What does the future hold for space travel? Who has Science overlooked? What amazing stories are we missing? Engineering isn’t just about things; it is about the people that build them.
Sometimes the story of Engineering is about the personalities jostling for the stars, as is the case with ‘The Space Barons’, but more often than not the real engineers are overlooked. Are the modern Space Barons true Engineering visionaries or media savvy Entrepreneurs?
‘Forgotten Women’ charts the stories of women that have been overlooked by history. Unpacking the amazing stories of some remarkable scientists. A must for anyone wanting to dip into the history of science
Finally, ‘The Radium Girls’ tells the tragic story of those involved in the crafting of early luminous watch-dials. The story of what happens when the science goes very wrong. It’s a tough but inspiring read.
While all three books are very different each gives a glimpse into how Engineering has been impacted by people and impacts people.
All these books are aimed at slightly older readers. If you are looking for books for younger readers explore our “Books For Younger Children That Encourage Learning In 2017” and “15 Books To Get You Engaged With Engineering” posts.
The Forgotten Women series is a great way to explore the contributions of those overlooked by History. In its latest instalment, the focus is on the women who have helped shape Science.
The book is a must for anyone interested in the History of Science. A perfect gift not only for your daughters, sisters or mum but you sons, brothers or fathers.
The book focuses on 48 overlooked women who have transformed the scientific world.
Highlights include; Mary Anning, who redefined our understanding of prehistoric life. Emmy Noether “The Mighty Mathematician You’ve Never Heard Of”. Wangari Maathai, who created an environmental and ecological movement in Kenya. Ynes Mexia discovered over 500 new plant species. Ruby Hirose developed the vaccine that irradicated polio. Margaret Sanger battled to legalise contraception.
Each chapter focuses on a different field. From Earth and Universe; Biology and Natural Sciences; Medicine and Psychology; Physics and Chemistry; to Mathematics and Technology, and Invention.
Tsjeng’s style is compelling and engaging. The colourful books artwork and beautiful layout ensure it is a celebration of women who were true pioneers.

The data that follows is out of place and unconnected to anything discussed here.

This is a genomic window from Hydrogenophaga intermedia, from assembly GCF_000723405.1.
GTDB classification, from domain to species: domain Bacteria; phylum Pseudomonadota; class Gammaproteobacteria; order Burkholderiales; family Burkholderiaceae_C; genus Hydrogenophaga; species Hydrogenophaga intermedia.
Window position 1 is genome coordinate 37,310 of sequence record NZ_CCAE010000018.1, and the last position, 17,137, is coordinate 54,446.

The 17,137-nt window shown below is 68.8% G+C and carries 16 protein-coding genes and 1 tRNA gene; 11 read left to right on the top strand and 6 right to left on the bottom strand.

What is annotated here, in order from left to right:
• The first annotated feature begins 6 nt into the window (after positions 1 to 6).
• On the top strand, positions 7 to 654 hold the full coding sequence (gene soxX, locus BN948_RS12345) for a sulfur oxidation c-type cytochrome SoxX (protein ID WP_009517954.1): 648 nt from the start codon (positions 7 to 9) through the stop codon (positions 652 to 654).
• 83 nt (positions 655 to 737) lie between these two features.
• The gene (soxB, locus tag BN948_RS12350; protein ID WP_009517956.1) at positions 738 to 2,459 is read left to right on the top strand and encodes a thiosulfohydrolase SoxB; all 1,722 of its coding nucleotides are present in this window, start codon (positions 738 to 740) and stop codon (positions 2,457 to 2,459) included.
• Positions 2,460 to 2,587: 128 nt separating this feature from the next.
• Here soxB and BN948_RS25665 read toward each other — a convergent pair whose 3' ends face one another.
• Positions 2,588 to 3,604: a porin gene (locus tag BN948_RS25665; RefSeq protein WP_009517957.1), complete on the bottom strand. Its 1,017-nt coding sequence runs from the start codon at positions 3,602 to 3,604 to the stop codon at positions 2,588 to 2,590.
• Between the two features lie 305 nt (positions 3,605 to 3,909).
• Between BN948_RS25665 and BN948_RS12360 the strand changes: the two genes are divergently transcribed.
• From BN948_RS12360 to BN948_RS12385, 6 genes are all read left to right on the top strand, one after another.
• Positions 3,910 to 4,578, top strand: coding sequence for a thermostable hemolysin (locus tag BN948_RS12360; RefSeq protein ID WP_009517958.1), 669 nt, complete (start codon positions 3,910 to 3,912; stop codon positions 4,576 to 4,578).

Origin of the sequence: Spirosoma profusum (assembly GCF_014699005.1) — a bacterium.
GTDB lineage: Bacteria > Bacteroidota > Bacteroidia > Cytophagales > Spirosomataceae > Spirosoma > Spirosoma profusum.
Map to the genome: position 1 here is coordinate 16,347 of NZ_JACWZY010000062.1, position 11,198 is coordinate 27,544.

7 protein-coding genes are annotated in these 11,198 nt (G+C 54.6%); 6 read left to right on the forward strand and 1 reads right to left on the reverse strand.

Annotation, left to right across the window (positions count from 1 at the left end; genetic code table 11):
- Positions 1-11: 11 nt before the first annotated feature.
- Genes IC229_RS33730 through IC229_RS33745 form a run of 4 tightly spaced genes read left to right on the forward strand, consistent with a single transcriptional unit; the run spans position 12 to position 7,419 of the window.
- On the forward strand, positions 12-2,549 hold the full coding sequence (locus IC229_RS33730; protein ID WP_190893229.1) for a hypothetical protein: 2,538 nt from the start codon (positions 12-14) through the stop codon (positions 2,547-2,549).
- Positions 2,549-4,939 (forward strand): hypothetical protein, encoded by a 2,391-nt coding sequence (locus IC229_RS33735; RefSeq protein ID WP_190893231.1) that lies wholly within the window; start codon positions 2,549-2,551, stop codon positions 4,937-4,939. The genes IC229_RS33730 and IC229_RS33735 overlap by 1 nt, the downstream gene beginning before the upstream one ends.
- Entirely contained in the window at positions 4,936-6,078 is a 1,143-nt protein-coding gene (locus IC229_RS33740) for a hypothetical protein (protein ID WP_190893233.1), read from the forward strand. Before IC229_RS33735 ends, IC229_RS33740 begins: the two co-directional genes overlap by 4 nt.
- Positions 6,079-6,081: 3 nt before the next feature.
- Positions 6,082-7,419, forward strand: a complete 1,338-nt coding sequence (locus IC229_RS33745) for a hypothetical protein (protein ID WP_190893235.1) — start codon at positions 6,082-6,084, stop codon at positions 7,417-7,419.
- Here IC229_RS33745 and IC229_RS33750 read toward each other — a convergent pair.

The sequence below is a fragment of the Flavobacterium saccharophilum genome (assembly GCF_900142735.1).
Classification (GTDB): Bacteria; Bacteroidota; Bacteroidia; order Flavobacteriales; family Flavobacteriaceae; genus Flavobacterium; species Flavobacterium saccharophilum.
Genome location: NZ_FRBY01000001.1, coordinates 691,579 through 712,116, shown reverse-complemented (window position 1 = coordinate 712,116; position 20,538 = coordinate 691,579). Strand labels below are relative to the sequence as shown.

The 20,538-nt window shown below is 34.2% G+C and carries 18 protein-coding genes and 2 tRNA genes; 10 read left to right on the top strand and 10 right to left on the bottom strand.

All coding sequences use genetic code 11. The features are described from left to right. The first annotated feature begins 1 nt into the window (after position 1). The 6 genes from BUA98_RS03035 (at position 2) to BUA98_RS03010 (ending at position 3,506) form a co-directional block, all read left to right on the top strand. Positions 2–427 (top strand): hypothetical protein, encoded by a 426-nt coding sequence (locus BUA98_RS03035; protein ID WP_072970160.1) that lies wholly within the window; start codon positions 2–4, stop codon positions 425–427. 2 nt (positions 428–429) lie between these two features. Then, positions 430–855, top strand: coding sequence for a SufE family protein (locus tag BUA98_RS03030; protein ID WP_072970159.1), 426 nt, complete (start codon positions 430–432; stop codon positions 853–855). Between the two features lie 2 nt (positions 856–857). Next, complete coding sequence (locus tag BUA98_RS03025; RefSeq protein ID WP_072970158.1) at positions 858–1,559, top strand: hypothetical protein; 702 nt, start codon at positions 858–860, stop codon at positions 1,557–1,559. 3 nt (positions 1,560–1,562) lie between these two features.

Could space be the entrepreneurial frontier? Chris Davenport’s ‘Space Baron’s tells the stories of the people who are reigniting the space race.
Since the Mercury and Apollo programs there has been no real progress in rekindling human exploration of space. For four decades a human mission to Mars has been promised by NASA.
Today the visionary quest to land on Mars has fallen to the modern day “Space Barons”.
The new space rack is often framed as turtle (Bezos Blue Orgin) vs hare (Musks SpaceX). Yet, Davenport’s book does look at other players on the field. Unpacking both the story of Elon Musk and Jeff Bezos alongside Richard Branson, Burt Rutan and Paul Allen.
After founding some of the largest brands in the world – Amazon, paypal, Microsoft and Virgin – each have bet on space for the next tech revolution.
The book explores the ambitious plans they have to revive a manned space programme.
This new race isn’t only exploration for explorations sake. This new space race is about monetizing space travel. From CubeSats to Asteroid Mining and Space Tourism new industries are emergeing. Could these pay for us to become a multi-planetary specieis?
Davenports book does a great job at unpacking who has acomplished. His engaging story-telling style fills in the gaps in the story of the modern space-race.
The book boosts an impressive number of sources within the industry. The result is an insiders look at the hopes of dreams of each entrepreneur. Outlining not only what has happend so far, but the what the future holds for each company.
The book is a must for anyone interested in the modern Space Industry.